A lichen (Hypogymnia physodes (L.) Nyl.)


Welcome to the web pages of the USDA Forest Service National Lichens and Air Quality Database and Clearinghouse. Across the US, lichen biomonitoring is helping federal land managers meet federal and agency responsibilities to detect, map, evaluate trends, and assess the ecological impacts of air pollutants. On these pages you can access lichen data from the National Forest system and the Forest Inventory and Analysis Programs and find out more about lichens and lichen monitoring in general.


The FS has been collecting lichen data since the 1970s, with nationwide emphasis beginning in 1993. Since 1993, the National Forest System (NFS) and the Forest Inventory and Analysis Program (FIA) have collected lichen data on forestland. This database unites data collected by the USFS as well as partnering agencies and researchers, including data on both community composition and elemental analysis of lichen tissue. As of November 13, 2017, the database houses 171,489 lichen records and 15,383 lichen tissue samples collected on 10,623 plots and is usually updated annually to include new data and add new functionality. Most data focus on macrolichen (non-crustose) epiphytes in forest habitats although some data on ground, rock, and crustose lichens are available.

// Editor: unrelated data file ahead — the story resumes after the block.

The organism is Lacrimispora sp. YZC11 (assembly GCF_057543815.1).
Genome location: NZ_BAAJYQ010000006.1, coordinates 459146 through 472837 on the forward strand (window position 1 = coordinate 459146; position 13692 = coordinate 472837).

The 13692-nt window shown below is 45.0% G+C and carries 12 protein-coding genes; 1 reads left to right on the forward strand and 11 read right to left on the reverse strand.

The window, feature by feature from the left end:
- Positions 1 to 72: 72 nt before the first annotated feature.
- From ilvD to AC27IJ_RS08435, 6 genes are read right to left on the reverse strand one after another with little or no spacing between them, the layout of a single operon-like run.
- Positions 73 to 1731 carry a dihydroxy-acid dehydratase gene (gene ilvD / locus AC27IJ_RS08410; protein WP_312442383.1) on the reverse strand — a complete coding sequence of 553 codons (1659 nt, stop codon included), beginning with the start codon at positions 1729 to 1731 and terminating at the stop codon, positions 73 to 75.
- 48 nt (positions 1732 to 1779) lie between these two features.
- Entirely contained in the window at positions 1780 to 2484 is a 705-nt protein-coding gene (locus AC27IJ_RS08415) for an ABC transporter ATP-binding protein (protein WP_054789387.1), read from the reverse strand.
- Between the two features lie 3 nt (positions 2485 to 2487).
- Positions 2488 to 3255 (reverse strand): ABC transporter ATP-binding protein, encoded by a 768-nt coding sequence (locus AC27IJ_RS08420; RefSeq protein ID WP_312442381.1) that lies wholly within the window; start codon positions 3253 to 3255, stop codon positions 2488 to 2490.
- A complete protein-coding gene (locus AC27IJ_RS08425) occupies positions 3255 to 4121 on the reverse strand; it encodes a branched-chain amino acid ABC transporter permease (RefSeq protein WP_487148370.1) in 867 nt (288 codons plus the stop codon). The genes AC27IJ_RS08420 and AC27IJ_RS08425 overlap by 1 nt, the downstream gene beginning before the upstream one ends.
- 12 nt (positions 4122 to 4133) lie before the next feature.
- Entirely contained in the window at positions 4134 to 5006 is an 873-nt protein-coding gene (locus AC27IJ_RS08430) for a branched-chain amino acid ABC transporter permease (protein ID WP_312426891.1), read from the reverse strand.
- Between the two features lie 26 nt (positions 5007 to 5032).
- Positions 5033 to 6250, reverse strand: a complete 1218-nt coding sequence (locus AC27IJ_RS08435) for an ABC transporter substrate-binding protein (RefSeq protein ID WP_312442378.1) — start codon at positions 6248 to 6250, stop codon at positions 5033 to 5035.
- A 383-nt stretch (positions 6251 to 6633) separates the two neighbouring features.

Data Contributors

NFS: The USFS Air Program conducts lichen surveys and collects lichens for elemental analysis on sites within the national forest system. Because Wilderness air quality is more stringently protected under the Clean Air Act, much of the focus is on Wilderness. Actual plot coordinates and elevations are provided for surveys on non-FIA plots. On FIA-plots, fuzzed coordinates are provided (see FIA below). Overall, the Air Program uses lichens to tell us how air pollution and climate are affecting the forested landscape and how we are doing as managers in mitigating changing atmospheric conditions and pollution. Most of the lichen data is accompanied by measured and modeled site data related to forest structure and composition, physical and ecological characteristics, climate, and air quality. For questions please contact Linda Geiser.

FIA: The FIA Program collects forest measurements on a systematic grid across the United States. Most FIA lichen surveys can be linked to data on trees, invasive plant species, understory vegetation, down woody material and soils (http://apps.fs.fed.us/fiadb-downloads/datamart.html). Plots include both public and private land so geographic coordinates for FIA plots are "fuzzed" to protect landowner privacy. Most coordinates fall within 0.5 mi of the actual plot location. For questions please contact Sarah Jovan.

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